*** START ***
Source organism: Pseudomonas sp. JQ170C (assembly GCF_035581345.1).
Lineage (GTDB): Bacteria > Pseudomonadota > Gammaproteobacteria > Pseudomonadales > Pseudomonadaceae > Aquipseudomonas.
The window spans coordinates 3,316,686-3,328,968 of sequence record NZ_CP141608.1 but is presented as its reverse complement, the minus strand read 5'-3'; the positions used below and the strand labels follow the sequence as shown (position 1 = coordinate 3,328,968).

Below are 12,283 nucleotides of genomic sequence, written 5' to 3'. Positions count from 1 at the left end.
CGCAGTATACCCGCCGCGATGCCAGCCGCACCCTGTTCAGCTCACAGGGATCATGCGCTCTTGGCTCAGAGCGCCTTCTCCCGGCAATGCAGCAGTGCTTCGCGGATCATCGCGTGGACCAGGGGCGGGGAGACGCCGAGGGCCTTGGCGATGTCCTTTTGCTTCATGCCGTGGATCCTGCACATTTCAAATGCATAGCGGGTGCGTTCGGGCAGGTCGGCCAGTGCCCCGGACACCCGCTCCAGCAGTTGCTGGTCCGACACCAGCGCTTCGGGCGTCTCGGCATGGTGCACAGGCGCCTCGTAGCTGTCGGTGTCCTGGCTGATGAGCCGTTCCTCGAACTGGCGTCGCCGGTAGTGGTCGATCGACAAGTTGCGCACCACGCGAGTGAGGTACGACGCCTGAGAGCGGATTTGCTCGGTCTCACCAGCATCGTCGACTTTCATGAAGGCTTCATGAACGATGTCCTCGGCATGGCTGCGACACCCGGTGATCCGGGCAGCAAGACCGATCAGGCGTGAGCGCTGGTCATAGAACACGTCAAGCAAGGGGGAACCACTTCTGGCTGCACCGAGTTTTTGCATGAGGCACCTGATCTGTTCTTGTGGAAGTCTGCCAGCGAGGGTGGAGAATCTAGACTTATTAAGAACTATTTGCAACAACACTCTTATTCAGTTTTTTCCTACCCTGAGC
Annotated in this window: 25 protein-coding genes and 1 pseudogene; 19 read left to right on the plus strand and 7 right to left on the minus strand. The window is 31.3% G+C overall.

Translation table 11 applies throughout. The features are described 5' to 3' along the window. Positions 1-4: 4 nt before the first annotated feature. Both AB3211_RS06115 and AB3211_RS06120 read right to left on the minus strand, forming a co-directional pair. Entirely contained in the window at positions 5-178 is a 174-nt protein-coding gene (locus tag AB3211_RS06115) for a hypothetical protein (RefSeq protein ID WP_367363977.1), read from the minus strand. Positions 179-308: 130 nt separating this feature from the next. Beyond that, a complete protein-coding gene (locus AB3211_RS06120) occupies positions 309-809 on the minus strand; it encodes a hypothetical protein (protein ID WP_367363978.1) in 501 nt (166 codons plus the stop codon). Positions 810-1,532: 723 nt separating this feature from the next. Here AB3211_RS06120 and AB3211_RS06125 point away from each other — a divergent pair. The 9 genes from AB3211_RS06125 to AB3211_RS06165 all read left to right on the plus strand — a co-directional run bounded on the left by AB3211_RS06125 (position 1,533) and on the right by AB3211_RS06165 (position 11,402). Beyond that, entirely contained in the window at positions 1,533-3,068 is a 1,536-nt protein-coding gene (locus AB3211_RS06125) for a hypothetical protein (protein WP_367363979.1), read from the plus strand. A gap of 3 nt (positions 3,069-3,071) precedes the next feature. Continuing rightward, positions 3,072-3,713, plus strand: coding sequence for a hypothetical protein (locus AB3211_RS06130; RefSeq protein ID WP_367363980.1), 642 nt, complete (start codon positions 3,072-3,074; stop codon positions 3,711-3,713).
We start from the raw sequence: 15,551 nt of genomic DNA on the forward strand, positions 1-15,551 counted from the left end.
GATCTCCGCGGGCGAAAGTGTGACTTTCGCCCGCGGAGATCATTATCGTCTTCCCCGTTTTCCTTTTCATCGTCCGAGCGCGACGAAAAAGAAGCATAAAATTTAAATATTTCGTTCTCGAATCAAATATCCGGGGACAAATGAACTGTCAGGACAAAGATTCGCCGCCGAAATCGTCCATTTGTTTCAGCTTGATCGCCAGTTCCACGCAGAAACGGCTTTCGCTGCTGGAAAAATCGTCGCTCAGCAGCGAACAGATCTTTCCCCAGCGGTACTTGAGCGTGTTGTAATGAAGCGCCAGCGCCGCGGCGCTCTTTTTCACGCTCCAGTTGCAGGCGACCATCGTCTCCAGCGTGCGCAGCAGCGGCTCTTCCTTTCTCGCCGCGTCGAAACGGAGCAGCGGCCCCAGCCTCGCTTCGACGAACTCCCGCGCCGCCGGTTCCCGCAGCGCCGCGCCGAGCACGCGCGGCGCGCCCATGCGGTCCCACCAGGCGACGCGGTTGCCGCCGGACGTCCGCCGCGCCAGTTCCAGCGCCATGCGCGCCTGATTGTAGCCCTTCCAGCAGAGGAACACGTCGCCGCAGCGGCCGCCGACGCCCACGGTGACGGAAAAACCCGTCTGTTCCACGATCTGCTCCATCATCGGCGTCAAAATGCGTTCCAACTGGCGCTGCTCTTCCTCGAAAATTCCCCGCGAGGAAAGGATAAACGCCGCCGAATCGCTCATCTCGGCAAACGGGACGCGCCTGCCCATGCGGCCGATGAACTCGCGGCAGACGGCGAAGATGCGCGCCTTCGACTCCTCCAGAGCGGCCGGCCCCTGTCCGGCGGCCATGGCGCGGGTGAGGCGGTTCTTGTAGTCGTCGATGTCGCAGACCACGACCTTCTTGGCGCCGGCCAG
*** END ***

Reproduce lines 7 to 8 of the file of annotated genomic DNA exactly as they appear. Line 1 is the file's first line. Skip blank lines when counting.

Translation table 11 applies throughout. The features are described 5' to 3' along the window. Positions 1-4: 4 nt before the first annotated feature. Both AB3211_RS06115 and AB3211_RS06120 read right to left on the minus strand, forming a co-directional pair. Entirely contained in the window at positions 5-178 is a 174-nt protein-coding gene (locus tag AB3211_RS06115) for a hypothetical protein (RefSeq protein ID WP_367363977.1), read from the minus strand. Positions 179-308: 130 nt separating this feature from the next. Beyond that, a complete protein-coding gene (locus AB3211_RS06120) occupies positions 309-809 on the minus strand; it encodes a hypothetical protein (protein ID WP_367363978.1) in 501 nt (166 codons plus the stop codon). Positions 810-1,532: 723 nt separating this feature from the next. Here AB3211_RS06120 and AB3211_RS06125 point away from each other — a divergent pair. The 9 genes from AB3211_RS06125 to AB3211_RS06165 all read left to right on the plus strand — a co-directional run bounded on the left by AB3211_RS06125 (position 1,533) and on the right by AB3211_RS06165 (position 11,402). Beyond that, entirely contained in the window at positions 1,533-3,068 is a 1,536-nt protein-coding gene (locus AB3211_RS06125) for a hypothetical protein (protein WP_367363979.1), read from the plus strand. A gap of 3 nt (positions 3,069-3,071) precedes the next feature. Continuing rightward, positions 3,072-3,713, plus strand: coding sequence for a hypothetical protein (locus AB3211_RS06130; RefSeq protein ID WP_367363980.1), 642 nt, complete (start codon positions 3,072-3,074; stop codon positions 3,711-3,713).
We start from the raw sequence: 15,551 nt of genomic DNA on the forward strand, positions 1-15,551 counted from the left end.